WSJ uncritically reported McCain attack on Obama over public financing, ignored his loan

››› ››› MATT GERTZ

In reporting that Sen. John McCain "committed to public financing" and "slammed Mr. [Barack] Obama for hedging on his pledge to accept public financing in the general election," the Wall Street Journal's Laura Meckler did not report that McCain is trying to opt out of the public financing system for his primary campaign, yet may not be able to do so because he obtained a loan in late 2007 that could have required him to remain an active candidate, whether or not he had any chance of winning, and apply for federal matching funds to repay the loan.

In a February 28 Wall Street Journal article discussing how "Sens. John McCain and Barack Obama are increasingly attacking each other over a range of issues," staff writer Laura Meckler reported that McCain "slammed Mr. Obama for hedging on his pledge to accept public financing in the general election." Meckler then quoted McCain saying of Obama: "He committed to public financing. It is not more complicated than that." But she did not report that McCain is trying to opt out of the public financing system for his primary campaign, yet may not be able to do so because he obtained a loan for his campaign in late 2007 that could have required him to remain an active candidate, whether or not he had any chance of winning, and apply for federal matching funds to repay the loan.

As the Associated Press reported on February 21: "The government's top campaign finance regulator says John McCain can't drop out of the primary election's public financing system until he answers questions about a loan he obtained to kickstart his once faltering presidential campaign. Federal Election Commission Chairman David Mason, in a letter to McCain this week, said the all-but-certain Republican nominee needs to assure the commission that he did not use the promise of public money to help secure a $4 million line of credit he obtained in November." While Meckler did not mention McCain's loan, a February 25 AP article further reported that "McCain's loan, from Fidelity & Trust Bank, has become a central issue in the Arizona senator's attempt to bypass the public financing system and the strict spending caps that come with it."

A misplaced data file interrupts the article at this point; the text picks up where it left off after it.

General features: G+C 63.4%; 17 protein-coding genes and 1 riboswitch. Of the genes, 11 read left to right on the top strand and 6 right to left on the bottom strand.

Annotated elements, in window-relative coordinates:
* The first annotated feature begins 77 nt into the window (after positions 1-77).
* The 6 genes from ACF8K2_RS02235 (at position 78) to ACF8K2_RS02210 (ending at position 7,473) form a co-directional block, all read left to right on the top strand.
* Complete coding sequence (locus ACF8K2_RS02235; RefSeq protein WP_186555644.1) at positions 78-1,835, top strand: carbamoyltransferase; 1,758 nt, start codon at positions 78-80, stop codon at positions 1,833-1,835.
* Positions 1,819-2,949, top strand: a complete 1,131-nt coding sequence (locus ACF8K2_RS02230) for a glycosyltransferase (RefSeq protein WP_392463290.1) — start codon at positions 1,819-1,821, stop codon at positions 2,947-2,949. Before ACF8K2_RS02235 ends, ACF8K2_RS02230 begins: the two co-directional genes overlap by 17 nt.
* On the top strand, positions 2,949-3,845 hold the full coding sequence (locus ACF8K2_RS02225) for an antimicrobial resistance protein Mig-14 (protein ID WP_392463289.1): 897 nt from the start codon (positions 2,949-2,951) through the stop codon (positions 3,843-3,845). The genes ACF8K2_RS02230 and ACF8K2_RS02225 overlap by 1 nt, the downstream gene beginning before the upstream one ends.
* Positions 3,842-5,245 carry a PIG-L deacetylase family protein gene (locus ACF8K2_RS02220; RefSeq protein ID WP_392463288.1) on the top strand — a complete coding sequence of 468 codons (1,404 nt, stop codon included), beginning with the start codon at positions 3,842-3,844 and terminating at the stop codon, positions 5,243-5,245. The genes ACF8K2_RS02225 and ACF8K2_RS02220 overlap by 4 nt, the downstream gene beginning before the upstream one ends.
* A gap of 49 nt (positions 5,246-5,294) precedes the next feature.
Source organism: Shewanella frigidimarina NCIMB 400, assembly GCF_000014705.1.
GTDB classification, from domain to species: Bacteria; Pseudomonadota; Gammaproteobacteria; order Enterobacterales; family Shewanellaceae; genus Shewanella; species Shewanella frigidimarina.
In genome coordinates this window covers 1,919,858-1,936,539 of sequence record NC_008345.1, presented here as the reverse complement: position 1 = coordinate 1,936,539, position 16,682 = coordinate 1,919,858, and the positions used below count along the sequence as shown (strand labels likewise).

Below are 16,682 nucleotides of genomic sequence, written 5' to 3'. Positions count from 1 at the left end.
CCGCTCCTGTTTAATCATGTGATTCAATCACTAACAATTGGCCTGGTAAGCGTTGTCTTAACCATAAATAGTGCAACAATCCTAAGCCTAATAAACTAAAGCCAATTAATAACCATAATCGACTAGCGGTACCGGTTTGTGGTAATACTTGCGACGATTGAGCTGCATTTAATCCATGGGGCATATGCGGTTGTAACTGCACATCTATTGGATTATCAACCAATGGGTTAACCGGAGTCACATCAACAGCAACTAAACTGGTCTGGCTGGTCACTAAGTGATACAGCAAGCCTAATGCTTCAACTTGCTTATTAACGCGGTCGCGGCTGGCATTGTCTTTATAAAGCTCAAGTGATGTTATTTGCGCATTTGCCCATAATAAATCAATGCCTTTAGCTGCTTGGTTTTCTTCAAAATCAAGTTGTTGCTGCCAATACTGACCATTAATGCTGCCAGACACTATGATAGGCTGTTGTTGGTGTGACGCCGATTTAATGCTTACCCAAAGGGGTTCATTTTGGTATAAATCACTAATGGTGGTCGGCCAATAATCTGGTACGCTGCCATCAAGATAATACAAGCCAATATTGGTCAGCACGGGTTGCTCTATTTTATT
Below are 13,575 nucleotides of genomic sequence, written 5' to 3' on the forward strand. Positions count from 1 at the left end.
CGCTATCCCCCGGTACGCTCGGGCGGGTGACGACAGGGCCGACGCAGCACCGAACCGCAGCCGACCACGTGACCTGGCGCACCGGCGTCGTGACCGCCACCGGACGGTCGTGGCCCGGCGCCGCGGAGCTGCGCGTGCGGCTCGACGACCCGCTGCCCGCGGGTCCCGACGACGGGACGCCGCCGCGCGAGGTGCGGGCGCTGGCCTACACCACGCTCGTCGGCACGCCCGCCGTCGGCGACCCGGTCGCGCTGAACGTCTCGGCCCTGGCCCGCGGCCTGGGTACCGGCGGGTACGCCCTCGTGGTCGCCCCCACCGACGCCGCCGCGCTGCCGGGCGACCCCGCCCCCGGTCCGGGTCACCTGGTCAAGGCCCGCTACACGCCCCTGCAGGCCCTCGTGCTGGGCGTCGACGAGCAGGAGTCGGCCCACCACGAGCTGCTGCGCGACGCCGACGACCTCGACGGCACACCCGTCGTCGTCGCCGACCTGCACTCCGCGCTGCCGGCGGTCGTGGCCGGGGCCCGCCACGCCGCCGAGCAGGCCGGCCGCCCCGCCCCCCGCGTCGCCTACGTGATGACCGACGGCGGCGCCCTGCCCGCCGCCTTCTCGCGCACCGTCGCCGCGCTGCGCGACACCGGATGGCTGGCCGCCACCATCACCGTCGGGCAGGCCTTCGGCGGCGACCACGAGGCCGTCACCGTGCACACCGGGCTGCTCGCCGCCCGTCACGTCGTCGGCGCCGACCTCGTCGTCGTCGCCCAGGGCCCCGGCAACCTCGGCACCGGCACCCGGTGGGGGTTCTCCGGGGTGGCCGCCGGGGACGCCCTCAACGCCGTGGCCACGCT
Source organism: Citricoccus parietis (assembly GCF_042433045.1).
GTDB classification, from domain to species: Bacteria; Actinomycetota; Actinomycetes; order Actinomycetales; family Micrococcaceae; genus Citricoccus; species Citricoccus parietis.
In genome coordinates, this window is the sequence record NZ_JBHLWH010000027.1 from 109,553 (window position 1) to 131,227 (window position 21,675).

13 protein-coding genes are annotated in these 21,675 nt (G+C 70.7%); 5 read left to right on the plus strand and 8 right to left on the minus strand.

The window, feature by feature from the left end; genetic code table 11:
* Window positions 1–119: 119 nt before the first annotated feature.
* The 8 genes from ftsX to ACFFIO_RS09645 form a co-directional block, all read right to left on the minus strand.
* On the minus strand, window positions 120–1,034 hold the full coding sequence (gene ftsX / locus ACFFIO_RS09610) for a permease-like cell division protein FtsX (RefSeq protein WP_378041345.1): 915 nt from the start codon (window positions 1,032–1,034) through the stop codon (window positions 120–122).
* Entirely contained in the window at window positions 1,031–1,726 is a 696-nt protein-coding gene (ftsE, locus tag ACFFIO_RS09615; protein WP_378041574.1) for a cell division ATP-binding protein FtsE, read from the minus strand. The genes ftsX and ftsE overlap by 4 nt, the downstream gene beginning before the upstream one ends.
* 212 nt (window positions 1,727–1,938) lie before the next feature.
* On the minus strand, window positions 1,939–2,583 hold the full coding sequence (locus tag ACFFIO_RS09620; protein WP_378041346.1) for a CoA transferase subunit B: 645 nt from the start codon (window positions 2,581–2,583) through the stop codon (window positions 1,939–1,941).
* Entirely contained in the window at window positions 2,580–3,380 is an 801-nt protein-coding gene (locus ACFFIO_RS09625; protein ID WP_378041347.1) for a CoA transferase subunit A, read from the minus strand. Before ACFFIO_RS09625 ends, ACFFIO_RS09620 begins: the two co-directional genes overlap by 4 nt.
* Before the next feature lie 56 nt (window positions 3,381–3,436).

In addition, Meckler uncritically reported that "Mr. McCain is equally dismissive of Mr. Obama's health-care ideas, and said yesterday that both Mr. Obama and Mrs. [Hillary] Clinton want 'government to take over the health-care system in America.' " In fact, McCain's claim about the Democrats' health-care plans is false. Neither Clinton nor Obama have said they want "government to take over the health-care system in America," and both have called for "choice[]" in health care. Indeed, on the December 6, 2007, broadcast of National Public Radio's Morning Edition, health policy correspondent Julie Rovner noted: "None of the leading Democratic candidates, however, has proposed anything like a single-payer system, much less a fully government-run program like Britain's National Health Service."

From the February 28 Journal article:

Sens. John McCain and Barack Obama are increasingly attacking each other over a range of issues in what could be the opening rounds of the general-election campaign.

[...]

The disputes between the two men touch a variety of issues. On campaign finance, Mr. McCain slammed Mr. Obama for hedging on his pledge to accept public financing in the general election. "He committed to public financing. It is not more complicated than that," Mr. McCain said last week. "I'll keep my word. I want him to keep his."

Mr. Obama had pledged to take public financing in the fall if his Republican opponent did the same, but now is wavering, perhaps because he has proven to be a powerful fund-raiser.

On Saturday, Mr. Obama said that some of Mr. McCain's top aides are lobbyists and that "many of them have been running their business on the campaign bus while they've been helping him." Mr. Obama also charged that Mr. McCain's health-care plan reflects the "agenda of the drug and insurance lobbyists."

Mr. McCain is equally dismissive of Mr. Obama's health-care ideas, and said yesterday that both Mr. Obama and Mrs. Clinton want "government to take over the health-care system in America."

Network/Outlet
Wall Street Journal
Stories/Interests
John McCain, 2008 Elections
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